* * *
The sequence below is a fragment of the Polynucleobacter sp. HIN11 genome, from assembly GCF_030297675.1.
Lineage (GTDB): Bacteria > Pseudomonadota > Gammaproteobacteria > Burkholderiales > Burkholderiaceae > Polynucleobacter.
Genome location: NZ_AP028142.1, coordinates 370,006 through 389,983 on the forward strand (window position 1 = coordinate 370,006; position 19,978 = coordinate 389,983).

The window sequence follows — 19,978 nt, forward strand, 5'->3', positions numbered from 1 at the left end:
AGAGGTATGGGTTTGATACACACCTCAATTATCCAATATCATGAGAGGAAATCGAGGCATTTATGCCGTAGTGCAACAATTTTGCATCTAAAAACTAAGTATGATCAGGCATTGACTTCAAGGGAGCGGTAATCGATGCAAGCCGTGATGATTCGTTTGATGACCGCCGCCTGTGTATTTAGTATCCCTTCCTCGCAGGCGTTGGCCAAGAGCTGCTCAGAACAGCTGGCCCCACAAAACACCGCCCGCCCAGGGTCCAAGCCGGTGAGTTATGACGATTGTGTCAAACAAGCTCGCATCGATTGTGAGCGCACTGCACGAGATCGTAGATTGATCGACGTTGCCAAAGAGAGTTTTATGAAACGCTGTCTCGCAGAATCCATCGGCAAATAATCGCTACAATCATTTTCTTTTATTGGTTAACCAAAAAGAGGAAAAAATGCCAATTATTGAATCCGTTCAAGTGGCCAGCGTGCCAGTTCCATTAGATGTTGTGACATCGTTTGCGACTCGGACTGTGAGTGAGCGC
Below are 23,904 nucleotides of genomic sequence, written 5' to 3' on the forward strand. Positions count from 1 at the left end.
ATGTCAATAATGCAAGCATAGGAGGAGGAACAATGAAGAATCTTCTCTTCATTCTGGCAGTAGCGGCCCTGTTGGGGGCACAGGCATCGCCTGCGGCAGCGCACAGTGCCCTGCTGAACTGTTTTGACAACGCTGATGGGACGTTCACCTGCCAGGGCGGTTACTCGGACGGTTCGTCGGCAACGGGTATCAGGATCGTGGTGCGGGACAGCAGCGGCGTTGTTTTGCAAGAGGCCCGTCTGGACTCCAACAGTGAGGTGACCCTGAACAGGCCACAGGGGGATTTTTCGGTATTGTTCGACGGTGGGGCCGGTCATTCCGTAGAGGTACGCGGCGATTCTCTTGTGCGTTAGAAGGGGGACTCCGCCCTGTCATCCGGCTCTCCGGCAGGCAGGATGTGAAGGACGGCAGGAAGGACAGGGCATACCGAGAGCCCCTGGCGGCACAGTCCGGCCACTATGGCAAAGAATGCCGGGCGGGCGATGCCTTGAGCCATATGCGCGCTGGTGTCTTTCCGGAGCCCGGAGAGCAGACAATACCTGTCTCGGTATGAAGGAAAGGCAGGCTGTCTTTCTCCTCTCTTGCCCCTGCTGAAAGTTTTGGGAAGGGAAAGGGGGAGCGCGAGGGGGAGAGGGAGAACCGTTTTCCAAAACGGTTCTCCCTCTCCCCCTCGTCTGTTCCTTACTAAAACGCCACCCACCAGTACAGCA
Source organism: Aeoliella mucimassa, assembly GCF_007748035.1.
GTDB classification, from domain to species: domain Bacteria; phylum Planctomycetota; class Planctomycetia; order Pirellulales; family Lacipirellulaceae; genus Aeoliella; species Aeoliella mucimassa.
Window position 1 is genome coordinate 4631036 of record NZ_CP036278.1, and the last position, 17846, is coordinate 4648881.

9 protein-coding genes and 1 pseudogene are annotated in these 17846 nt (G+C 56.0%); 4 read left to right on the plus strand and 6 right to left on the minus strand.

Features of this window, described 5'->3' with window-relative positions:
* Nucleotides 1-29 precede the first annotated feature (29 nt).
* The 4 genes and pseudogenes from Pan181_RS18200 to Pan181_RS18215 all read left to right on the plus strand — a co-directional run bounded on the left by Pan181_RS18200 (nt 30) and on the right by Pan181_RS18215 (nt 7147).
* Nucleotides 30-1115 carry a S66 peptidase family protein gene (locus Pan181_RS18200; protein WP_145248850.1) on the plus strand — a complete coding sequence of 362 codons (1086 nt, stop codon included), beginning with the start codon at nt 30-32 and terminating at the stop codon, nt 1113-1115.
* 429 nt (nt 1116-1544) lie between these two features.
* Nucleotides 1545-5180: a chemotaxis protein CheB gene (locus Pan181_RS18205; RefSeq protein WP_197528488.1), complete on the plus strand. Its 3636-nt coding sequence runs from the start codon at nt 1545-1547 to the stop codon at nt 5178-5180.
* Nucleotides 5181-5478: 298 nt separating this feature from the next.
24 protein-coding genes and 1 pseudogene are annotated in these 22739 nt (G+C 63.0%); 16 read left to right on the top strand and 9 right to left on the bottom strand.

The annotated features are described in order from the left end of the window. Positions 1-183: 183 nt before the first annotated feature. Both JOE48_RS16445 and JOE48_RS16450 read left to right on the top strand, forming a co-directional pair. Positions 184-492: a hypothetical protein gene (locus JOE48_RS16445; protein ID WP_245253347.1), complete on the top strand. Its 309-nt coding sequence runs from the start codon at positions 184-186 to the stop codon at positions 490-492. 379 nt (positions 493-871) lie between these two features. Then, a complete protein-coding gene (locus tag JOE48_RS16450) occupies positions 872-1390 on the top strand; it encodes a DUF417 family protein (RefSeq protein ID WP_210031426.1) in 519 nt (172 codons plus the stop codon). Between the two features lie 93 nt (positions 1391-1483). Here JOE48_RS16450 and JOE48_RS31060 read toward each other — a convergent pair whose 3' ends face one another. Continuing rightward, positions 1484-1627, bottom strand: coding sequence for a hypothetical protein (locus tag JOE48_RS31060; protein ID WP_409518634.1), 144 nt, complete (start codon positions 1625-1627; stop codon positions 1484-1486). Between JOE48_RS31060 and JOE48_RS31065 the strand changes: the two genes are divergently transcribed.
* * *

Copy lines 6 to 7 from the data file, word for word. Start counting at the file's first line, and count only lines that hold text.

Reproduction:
Below are 23,904 nucleotides of genomic sequence, written 5' to 3' on the forward strand. Positions count from 1 at the left end.
ATGTCAATAATGCAAGCATAGGAGGAGGAACAATGAAGAATCTTCTCTTCATTCTGGCAGTAGCGGCCCTGTTGGGGGCACAGGCATCGCCTGCGGCAGCGCACAGTGCCCTGCTGAACTGTTTTGACAACGCTGATGGGACGTTCACCTGCCAGGGCGGTTACTCGGACGGTTCGTCGGCAACGGGTATCAGGATCGTGGTGCGGGACAGCAGCGGCGTTGTTTTGCAAGAGGCCCGTCTGGACTCCAACAGTGAGGTGACCCTGAACAGGCCACAGGGGGATTTTTCGGTATTGTTCGACGGTGGGGCCGGTCATTCCGTAGAGGTACGCGGCGATTCTCTTGTGCGTTAGAAGGGGGACTCCGCCCTGTCATCCGGCTCTCCGGCAGGCAGGATGTGAAGGACGGCAGGAAGGACAGGGCATACCGAGAGCCCCTGGCGGCACAGTCCGGCCACTATGGCAAAGAATGCCGGGCGGGCGATGCCTTGAGCCATATGCGCGCTGGTGTCTTTCCGGAGCCCGGAGAGCAGACAATACCTGTCTCGGTATGAAGGAAAGGCAGGCTGTCTTTCTCCTCTCTTGCCCCTGCTGAAAGTTTTGGGAAGGGAAAGGGGGAGCGCGAGGGGGAGAGGGAGAACCGTTTTCCAAAACGGTTCTCCCTCTCCCCCTCGTCTGTTCCTTACTAAAACGCCACCCACCAGTACAGCA